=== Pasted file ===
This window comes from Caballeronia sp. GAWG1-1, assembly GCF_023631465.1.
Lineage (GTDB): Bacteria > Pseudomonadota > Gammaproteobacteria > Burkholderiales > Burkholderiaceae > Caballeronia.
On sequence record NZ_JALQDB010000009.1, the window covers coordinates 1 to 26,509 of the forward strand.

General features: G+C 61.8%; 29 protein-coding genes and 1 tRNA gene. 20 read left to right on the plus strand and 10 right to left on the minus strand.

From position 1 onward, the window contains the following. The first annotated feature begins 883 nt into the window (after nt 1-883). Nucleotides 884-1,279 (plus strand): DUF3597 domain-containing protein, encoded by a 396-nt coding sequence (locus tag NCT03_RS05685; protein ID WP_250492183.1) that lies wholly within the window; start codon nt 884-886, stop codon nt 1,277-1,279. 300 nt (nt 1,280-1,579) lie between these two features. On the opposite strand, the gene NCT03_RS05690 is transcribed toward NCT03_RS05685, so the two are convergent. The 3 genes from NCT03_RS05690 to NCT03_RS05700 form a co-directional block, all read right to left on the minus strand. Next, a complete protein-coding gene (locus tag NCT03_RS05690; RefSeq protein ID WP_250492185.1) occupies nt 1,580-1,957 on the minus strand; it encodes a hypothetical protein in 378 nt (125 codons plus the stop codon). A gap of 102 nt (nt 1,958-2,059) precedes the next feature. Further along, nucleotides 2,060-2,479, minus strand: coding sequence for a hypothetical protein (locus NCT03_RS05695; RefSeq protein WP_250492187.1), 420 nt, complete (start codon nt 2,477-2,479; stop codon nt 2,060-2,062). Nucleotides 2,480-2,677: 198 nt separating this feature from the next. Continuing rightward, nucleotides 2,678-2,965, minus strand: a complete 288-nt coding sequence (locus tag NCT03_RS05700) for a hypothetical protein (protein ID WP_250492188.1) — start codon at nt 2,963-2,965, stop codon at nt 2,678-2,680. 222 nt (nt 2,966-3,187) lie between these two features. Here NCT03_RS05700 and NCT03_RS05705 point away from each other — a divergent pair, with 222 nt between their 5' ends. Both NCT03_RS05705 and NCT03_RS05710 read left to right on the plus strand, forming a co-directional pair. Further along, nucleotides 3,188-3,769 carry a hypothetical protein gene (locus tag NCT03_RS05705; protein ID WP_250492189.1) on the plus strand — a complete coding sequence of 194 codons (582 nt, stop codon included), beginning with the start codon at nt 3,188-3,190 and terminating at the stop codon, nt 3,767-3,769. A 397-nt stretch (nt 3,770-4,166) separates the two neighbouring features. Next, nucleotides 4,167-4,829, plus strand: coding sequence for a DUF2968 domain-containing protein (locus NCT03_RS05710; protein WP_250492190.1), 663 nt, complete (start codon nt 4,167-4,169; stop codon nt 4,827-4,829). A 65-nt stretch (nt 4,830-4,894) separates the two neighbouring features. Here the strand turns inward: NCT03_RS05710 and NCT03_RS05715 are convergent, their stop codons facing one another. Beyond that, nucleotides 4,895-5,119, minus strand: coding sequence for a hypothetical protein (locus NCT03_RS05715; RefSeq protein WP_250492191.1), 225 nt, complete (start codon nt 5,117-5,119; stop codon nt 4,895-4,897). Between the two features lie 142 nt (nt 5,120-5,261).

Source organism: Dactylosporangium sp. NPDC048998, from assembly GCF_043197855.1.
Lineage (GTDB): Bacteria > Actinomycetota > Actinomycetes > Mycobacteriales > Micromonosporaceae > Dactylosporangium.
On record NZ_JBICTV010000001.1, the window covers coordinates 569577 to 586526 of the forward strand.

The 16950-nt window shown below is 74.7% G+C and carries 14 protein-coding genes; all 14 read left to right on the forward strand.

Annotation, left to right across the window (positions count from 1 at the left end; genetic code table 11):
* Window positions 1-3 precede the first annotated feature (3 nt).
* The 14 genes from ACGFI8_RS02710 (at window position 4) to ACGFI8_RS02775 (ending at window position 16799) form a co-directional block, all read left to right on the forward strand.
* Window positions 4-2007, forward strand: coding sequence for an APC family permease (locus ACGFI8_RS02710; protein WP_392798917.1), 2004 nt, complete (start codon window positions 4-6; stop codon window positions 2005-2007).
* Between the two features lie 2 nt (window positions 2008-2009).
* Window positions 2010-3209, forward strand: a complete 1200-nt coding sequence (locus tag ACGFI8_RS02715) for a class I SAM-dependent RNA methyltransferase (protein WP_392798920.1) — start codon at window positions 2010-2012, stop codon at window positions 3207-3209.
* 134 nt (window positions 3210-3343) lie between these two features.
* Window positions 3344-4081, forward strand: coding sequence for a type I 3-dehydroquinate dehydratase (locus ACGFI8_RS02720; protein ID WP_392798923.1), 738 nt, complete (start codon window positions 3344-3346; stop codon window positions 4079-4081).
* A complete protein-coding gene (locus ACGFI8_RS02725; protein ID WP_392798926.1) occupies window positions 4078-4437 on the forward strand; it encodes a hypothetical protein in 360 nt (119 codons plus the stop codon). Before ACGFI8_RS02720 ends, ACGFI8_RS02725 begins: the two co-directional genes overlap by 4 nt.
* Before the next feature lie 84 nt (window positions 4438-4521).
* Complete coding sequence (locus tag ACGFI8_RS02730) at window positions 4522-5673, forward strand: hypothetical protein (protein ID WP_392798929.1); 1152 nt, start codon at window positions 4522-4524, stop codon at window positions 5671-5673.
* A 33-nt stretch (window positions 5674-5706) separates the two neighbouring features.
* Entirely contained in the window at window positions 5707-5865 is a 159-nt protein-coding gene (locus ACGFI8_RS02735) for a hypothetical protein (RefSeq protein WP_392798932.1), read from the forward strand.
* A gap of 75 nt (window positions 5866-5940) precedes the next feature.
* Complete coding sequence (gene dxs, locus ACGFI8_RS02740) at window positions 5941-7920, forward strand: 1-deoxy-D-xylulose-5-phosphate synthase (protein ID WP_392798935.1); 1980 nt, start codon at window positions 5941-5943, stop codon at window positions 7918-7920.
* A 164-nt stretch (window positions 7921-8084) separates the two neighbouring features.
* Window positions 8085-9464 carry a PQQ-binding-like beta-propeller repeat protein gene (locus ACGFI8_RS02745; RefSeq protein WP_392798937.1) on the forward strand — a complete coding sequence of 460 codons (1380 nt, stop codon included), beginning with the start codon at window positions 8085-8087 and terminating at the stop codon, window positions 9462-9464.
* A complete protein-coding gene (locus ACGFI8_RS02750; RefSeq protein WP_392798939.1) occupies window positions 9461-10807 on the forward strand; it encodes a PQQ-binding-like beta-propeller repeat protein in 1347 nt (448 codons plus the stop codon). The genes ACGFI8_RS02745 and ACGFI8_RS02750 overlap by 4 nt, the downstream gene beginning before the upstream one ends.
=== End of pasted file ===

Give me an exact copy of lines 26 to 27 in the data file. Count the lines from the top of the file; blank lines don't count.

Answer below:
* Window positions 8085-9464 carry a PQQ-binding-like beta-propeller repeat protein gene (locus ACGFI8_RS02745; RefSeq protein WP_392798937.1) on the forward strand — a complete coding sequence of 460 codons (1380 nt, stop codon included), beginning with the start codon at window positions 8085-8087 and terminating at the stop codon, window positions 9462-9464.
* A complete protein-coding gene (locus ACGFI8_RS02750; RefSeq protein WP_392798939.1) occupies window positions 9461-10807 on the forward strand; it encodes a PQQ-binding-like beta-propeller repeat protein in 1347 nt (448 codons plus the stop codon). The genes ACGFI8_RS02745 and ACGFI8_RS02750 overlap by 4 nt, the downstream gene beginning before the upstream one ends.